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Parassala B. Ponnammal(1924-2021): Remembering the Golden Girl

Parassala B. Ponnammal(1924-2021): Remembering the Golden Girl

With her melodious voice, Parassala B. Ponnammal rewrote the 300-year rule that prevented women inside the Navarathri Mandapam. The writer reminisces the historic moment and the deep bondage they shared. One of my fond childhood memories was, listening to Maharaja Swathi Thirunal’s Padmanabha Shathakam broadcast by All India Radio as part of the morning program…

Prince Rama Varma
By Prince Rama Varma22 June 2021
Profiles

With her melodious voice, Parassala B. Ponnammal rewrote the 300-year rule that prevented women inside the Navarathri Mandapam. The writer reminisces the historic moment and the deep bondage they shared. One of my fond childhood memories was, listening to Maharaja Swathi Thirunal’s Padmanabha Shathakam broadcast by All India Radio as part of the morning program…

One of my fond childhood memories was, listening to Maharaja Swathi Thirunal’s Padmanabha Shathakam broadcast by All India Radio as part of the morning program (called “Udaya Geetham“, I think.) The owner of the rich deep, melodious and profoundly calming voice featured in this often repeated program, was Vidushi Parassala B. Ponnamnal.

Years later I met her briefly during the 60th Birthday celebration of my beloved Guru Prof. Vechoor Hariharasubramania Iyer at his home, which was just a few houses away from her home in Valiyasala Street in Thiruvananthapuram. Over the years, I got to attend several of her concerts, mostly at the Sri Swathi Thirunal Sangeeta Sabha and I always enjoyed her music which was completely pure and classical, containing the essence of just what was good, which she imbibed from her illustrious Gurus, minus their mannerisms. The formidable list of her Gurus includes veterans like Harikesanallur Muthaiah Bhagavathar, G.N.Balasubramaniam, Musiri Subramania Iyer, K.S.Narayanaswamy, K.R.Kumaraswamy and Semmangudi Srinivasa Iyer.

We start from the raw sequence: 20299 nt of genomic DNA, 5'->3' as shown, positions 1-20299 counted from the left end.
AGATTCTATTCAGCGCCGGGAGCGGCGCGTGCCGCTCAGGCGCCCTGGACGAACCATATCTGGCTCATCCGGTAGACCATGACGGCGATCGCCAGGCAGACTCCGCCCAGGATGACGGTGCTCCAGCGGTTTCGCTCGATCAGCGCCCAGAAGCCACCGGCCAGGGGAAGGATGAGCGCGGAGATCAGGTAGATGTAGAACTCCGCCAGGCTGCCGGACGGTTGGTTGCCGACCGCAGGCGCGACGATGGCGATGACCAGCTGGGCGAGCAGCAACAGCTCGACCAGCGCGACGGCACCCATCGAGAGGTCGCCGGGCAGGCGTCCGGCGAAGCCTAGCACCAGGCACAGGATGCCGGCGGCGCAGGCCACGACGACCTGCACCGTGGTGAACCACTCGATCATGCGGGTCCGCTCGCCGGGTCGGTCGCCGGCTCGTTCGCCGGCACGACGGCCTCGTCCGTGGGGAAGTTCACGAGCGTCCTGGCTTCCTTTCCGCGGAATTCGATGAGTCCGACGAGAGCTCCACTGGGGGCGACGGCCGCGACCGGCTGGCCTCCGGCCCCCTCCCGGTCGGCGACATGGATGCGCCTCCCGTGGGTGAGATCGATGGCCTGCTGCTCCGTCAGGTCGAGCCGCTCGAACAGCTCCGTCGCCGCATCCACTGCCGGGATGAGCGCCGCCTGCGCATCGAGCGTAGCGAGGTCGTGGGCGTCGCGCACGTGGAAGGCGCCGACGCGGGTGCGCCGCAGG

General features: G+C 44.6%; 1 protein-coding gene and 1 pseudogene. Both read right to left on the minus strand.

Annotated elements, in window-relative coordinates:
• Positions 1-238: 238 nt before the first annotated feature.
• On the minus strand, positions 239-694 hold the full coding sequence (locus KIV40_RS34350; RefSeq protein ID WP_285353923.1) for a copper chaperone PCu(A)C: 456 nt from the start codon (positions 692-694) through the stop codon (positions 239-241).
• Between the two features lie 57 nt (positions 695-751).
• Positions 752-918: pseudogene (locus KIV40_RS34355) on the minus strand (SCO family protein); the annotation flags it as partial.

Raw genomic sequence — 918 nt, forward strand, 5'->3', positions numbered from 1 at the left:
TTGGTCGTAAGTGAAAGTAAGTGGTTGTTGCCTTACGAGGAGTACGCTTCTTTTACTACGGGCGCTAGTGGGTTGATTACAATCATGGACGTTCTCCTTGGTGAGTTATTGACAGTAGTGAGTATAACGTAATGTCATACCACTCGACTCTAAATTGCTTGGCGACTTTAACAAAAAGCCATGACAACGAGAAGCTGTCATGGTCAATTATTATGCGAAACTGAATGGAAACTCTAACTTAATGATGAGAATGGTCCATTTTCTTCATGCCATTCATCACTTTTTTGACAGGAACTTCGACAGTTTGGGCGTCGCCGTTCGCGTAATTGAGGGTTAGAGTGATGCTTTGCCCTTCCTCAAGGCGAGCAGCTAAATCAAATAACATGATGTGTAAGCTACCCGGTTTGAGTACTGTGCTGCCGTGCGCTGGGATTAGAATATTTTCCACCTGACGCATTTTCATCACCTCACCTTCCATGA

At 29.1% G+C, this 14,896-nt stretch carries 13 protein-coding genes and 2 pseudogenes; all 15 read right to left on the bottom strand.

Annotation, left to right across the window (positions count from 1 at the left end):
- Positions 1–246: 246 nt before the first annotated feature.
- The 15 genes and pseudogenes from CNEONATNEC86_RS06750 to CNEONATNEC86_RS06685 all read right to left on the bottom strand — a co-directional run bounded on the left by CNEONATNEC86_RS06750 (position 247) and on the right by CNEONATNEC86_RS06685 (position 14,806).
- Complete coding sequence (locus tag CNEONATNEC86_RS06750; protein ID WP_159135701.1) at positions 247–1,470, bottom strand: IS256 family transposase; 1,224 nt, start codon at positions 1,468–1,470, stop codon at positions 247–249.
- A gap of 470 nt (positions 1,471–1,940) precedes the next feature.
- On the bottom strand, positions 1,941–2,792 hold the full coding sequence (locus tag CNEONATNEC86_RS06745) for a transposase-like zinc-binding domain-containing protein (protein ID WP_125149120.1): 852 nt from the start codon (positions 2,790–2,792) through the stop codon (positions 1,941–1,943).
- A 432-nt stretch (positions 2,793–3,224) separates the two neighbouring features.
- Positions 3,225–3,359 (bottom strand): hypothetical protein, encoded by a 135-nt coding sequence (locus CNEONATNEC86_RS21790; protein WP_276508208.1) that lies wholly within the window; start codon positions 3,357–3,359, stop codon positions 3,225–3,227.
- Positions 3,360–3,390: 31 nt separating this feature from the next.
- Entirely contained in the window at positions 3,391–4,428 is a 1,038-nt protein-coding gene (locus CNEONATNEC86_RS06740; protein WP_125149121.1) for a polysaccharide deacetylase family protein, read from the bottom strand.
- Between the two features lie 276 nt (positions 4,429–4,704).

Years passed and I left Thiruvananthapuram after my Guru Vechoor Hariharasubramania Iyer Sir passed away in 1994. Once I was honoured and delighted when she attended a veena recital of mine at Thiruvananthapuram and blessed me. But we were not really acquainted with each other at that point.

At the Navarathri Mandapam

From my age 16, I had been trying to get the authorities in charge of the Navarathri festival, to change the 300-year rule that disallowed women inside the Navarathri Mandapam, be it as performers or as listeners. The moment arrived 22 years later, when we had a Navarathri Trust meeting, soon after the 2005 edition of the Navarathri festival. The big question was, who should be the first woman to sing there? Though I had no idea whether Vidushi Parasala B. Ponnammal was still singing or not, it was only her face (and her music) that instantly came to my mind.